A new Battlefield 3 PS3 update lets raw recruits dive into multiplayer with the same hardware as toughened vets – for a price.
Any military historian can tell you that you need two things to win a war: manpower and materiel. Now, if you don’t have enough time to fight opposing forces in Battlefield 3 for the PS3, you can invest capital instead. A substantial update for the popular military shooter hit PS3 servers today, and along with some map tweaks and server options, the developers have included a number of “shortcut kits.” These kits will unlock various class- and vehicle-specific items, weapons, and upgrades usually reserved for players who serve countless hours in multiplayer. While they range in price (and, no doubt, utility), this move is sure to cause some bad blood between fans who want to preserve the game’s learning curve/reward system, and those who simply don’t have the time or inclination to see Battlefield 3‘s multiplayer content the long way.
Tommy Rydling, otherwise known as Battlefield: The Official Blog keeper H Brun, shared the update with fans. “Today, we are also offering 10 different shortcut items for sale for Battlefield 3 on PS3,” he wrote. “If you’re new to the game, this is the perfect way to gain some ground on the veterans online.”The shortcut packs themselves include unique item unlocks for every class and vehicle in the game, as well as weapons usually unlocked through co-op. They range in price from $4.99 (for the co-op weapons) to $39.99 (for everything), although each item and upgrade contained within them can be unlocked through normal play.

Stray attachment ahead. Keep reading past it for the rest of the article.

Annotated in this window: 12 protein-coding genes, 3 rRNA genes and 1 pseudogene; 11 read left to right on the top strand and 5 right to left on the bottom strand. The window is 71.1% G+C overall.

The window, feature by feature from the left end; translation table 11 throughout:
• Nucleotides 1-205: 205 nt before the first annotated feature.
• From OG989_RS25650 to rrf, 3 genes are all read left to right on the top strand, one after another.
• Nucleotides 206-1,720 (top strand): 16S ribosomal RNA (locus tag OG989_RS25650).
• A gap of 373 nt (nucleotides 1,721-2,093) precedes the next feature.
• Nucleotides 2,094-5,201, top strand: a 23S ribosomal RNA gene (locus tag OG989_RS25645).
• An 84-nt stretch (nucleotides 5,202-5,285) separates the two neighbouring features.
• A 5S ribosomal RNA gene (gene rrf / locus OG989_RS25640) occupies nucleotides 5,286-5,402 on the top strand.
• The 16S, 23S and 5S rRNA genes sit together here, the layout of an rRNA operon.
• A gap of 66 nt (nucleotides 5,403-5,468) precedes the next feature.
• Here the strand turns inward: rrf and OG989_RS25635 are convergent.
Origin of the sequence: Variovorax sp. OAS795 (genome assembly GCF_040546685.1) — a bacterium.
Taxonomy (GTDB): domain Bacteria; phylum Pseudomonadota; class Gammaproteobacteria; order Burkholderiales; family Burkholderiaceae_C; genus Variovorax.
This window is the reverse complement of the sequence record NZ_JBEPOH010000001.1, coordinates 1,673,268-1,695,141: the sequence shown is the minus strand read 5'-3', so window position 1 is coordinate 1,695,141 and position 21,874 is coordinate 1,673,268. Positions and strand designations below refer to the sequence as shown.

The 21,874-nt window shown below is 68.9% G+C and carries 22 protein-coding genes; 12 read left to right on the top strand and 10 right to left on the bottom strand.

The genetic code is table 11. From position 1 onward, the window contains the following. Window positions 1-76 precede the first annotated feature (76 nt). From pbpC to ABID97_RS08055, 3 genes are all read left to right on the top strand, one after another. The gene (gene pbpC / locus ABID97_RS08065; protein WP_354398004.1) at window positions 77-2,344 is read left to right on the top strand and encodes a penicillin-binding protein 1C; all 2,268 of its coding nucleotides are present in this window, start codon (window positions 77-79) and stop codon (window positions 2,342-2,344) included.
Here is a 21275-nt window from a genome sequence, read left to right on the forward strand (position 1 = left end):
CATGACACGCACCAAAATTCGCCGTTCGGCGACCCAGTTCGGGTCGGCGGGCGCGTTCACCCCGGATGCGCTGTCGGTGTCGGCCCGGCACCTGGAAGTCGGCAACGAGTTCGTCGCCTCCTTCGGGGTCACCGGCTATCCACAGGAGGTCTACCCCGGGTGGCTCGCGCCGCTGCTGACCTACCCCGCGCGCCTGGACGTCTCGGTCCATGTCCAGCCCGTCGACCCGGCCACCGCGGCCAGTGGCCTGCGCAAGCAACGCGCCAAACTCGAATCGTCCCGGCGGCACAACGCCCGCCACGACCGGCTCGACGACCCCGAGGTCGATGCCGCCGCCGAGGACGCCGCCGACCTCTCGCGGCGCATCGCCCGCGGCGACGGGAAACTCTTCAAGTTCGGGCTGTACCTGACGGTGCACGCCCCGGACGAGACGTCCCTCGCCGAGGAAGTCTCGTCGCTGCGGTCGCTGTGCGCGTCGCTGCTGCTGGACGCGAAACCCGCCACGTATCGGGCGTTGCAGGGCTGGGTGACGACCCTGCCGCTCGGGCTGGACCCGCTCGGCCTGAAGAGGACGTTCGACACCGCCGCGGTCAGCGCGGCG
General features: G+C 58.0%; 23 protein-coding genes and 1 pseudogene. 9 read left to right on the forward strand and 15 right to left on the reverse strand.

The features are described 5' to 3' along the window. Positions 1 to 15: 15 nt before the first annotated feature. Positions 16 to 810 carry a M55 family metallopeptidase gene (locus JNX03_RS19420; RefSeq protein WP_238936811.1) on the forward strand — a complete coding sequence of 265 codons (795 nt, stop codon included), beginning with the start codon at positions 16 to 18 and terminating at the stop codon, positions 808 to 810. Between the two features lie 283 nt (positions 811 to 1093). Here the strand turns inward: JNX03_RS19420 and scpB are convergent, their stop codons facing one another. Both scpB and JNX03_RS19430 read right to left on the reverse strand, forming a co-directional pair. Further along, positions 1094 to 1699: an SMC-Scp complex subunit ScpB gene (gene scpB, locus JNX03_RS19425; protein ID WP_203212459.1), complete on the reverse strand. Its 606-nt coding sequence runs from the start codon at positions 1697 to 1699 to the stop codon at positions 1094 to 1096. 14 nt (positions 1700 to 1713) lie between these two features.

The update also includes a number of tweaks, bug fixes, and map redesigns, although perhaps the other most controversial feature will be the ability for players to rent their own servers. Instead of using the standard Battlefield 3 servers, players can now rent their own and customize all parameters, from respawn time to minimap display. The rentals last from one to 90 days, and range from $1.49 to $64.99.
Shortcut packs are hardly new territory for the Battlefield series, as it offered the same kind of package for Battlefield 2: Bad Company. Even so, the comments section on the Battlefield blog already runneth over with bile from both sides of the debate. If you prefer a good old-fashioned level grind to a quick-and-dirty unlock, that’s your prerogative, but remember: Someone back home has got to fund the war effort.
Source: Battlefield: The Official Blog